A down economy means business is up for A-OK Enterprises , and owner Bruce Harris has big expansion plans. "The economy has been very poor, and because of that, people are changing the way they're shopping, and they're buying a lot of stuff from me," he says of his four A-OK Pawn Shops .
All of his businesses — the pawn shops, 12 check-cashing sites, two jewelry stores and two cell phone stores — are doing well.
"In the past year, we've doubled our business in the collateral loan business," Harris says.
As banks turn away business, Harris says people needing money turn to his pawn shops.
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Also, gold is at an all-time high of $1,400 an ounce.
"That's unheard of," Harris says.
He says $400 an ounce was the average price for the past 20 years.
"It's helping the consumers."
Two years ago, Harris had 70 employees throughout his businesses. Now he has 107, and he expects to have more than 200 within a year.
He plans to expand in several ways.
Harris in the process of doubling the size of two Cricket stores he owns.
He's also looking to open two new pawn shops in Wichita.
"What I have, it just works."
Harris is close to deals on new space but isn't ready to share details.
"Not that I can talk about or the price will go up."
Then, Harris plans to expand to Hutchinson, Salina and El Dorado in the new year.
In the meantime, he's starting expansions at his existing shops.
Harris already created a center near Harry and Oliver for his 10,000-square-foot pawn shop, jewelry store, cash center and Cricket store.
He plans to do the same with his store near Central and Ridge Road.
He's building a new building behind his existing 8,000-square-foot shop, then he'll tear down the old shop and use that space for parking. He'll then add more space on the new shop for a total of 28,000 square feet.
Harris has similar plans for his store near Harry and Broadway. It's already 30,000 square feet, but when Harris bought it a couple of years ago, he promised himself he'd tear down the Quonset hut if business did well.
"So now I have to eat my words."
Harris believes it will pay off, though.
"What I've learned in my industry is if you put in a brand new retail store, your business will grow like crazy," he says. "It's more comfortable to go into. It's more like a retail store.... We're becoming more mainstream."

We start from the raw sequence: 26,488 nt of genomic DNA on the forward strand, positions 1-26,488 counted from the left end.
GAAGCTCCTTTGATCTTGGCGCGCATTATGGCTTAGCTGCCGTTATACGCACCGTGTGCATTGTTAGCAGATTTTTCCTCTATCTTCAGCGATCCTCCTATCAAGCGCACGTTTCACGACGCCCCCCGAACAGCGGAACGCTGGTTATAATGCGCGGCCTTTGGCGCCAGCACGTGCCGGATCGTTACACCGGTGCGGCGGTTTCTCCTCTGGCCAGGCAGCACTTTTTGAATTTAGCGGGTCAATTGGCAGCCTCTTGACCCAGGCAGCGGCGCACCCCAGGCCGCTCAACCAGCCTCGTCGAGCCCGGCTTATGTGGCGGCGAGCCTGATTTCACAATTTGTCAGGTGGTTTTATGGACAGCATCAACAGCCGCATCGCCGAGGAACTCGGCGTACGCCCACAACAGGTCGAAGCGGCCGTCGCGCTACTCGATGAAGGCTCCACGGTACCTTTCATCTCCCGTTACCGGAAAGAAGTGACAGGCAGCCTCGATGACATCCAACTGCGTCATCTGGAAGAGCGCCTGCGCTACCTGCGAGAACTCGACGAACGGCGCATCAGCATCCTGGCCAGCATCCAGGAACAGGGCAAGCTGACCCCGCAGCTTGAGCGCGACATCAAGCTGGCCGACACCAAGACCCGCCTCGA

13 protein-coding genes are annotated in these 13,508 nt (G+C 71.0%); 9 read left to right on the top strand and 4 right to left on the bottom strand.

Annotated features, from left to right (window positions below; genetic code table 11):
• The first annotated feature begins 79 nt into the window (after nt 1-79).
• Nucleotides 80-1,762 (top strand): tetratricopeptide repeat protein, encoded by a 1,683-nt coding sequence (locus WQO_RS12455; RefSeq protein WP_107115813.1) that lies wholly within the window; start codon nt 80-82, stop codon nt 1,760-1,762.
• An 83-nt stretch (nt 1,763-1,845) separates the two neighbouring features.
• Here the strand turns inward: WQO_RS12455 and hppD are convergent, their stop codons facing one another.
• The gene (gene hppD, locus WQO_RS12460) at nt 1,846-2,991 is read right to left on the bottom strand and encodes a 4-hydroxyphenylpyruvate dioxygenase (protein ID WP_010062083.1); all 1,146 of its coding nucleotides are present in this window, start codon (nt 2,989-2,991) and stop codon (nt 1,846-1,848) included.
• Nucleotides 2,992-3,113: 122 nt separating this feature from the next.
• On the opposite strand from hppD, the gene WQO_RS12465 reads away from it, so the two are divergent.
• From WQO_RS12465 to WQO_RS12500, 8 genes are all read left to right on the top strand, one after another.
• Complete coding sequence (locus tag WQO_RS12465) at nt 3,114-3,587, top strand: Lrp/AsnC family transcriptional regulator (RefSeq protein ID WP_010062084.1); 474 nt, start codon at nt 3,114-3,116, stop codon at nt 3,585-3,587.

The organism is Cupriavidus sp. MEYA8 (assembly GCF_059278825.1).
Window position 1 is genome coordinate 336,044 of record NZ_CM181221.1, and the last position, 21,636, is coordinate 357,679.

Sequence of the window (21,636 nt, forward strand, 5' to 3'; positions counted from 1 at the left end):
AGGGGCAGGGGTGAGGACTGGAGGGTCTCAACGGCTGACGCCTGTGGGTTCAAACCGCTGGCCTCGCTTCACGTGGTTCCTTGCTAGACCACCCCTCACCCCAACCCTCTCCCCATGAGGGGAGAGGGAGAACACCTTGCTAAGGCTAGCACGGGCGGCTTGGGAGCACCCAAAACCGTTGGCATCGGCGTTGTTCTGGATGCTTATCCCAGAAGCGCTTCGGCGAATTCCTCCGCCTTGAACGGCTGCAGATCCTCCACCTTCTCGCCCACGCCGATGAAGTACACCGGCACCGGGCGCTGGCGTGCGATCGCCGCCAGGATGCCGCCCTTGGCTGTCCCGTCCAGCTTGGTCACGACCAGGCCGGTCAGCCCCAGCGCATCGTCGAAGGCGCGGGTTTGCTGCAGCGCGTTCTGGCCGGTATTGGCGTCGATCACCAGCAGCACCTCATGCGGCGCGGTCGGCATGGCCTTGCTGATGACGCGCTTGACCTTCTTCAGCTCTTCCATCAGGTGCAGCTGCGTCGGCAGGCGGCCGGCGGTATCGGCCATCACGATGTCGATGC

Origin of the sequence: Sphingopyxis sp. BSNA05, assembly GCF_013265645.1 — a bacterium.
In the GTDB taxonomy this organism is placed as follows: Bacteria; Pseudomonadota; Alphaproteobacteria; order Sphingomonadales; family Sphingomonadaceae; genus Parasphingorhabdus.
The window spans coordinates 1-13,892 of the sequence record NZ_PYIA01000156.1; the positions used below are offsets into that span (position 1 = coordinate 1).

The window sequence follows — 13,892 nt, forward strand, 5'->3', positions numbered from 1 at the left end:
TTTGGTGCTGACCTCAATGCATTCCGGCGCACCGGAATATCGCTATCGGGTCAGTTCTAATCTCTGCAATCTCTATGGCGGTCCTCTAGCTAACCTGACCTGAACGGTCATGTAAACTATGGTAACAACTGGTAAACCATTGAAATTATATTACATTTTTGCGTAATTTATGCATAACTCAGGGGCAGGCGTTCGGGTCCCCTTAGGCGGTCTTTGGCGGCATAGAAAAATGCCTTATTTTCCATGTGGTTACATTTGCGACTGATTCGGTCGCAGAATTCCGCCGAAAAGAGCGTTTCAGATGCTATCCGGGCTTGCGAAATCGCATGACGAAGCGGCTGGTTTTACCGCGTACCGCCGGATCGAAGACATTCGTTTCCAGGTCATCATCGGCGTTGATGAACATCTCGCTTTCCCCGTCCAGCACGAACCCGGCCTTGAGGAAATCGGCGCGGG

It's a long way from when he started a one-man shop at Kellogg and Bluff 29 years ago.
Harris credits a night class on entrepreneurship he took from Fran Jabara at Wichita State University for inspiring him.
"I thought, man, I want to go start my own business," Harris says. "He got me so excited about doing it, that's what I did."
Harris thinks other business owners need to think along more entrepreneurial lines in this economy.
"If you want the way it's always been... you ain't gonna get it," he says.
"When they get over complaining about it and see what they can do, this is a tremendous opportunity right now."
Another Toubia has opened a restaurant. This time, it's Nathan Toubia , son of the late restaurateur Antoine Toubia .
Last year, Nathan Toubia opened a catering business called Bocconcini , which means small mouthfuls in Italian, with an eye toward opening a restaurant.
Now, after a whirlwind last week or two, he has.
Bocco Deli opened Monday in the former Zoomdweebie's Tea Bar space at 3010 E. Central.
"I had to flip this thing so fast," Toubia says. "I just kind of fell into this spot."
The 1,100-square-foot space can seat 36. It will be open 11 a.m. to 8 p.m. Monday through Friday and 11 a.m. to 2 p.m. Saturday.
Instead of the catering he'd been doing, Toubia will focus on box lunches and party trays, particularly for nearby Wesley Medical Center and doctors' offices.
Toubia will serve soups, salads, sandwiches and pasta, "all with kind of an Italian twist."
He'll make his own focaccia and flatbread.
The Toubia family is Lebanese — Antoine Toubia came from Lebanon and opened a number of successful restaurants here — but Nathan Toubia is more interested in Italian cooking.
He worked for Lidia's in Kansas City while going to culinary school.
"I've kind of learned the Italian food, and that's what I like to do."
So what would his father think?
"I think he would like it. It's definitely a good start."
You don't say
"Events like this make me wish I was a girl."
—Charlie Moon , senior vice president at Fidelity Bank , joking at the recent YWCA Jewelry Jubilee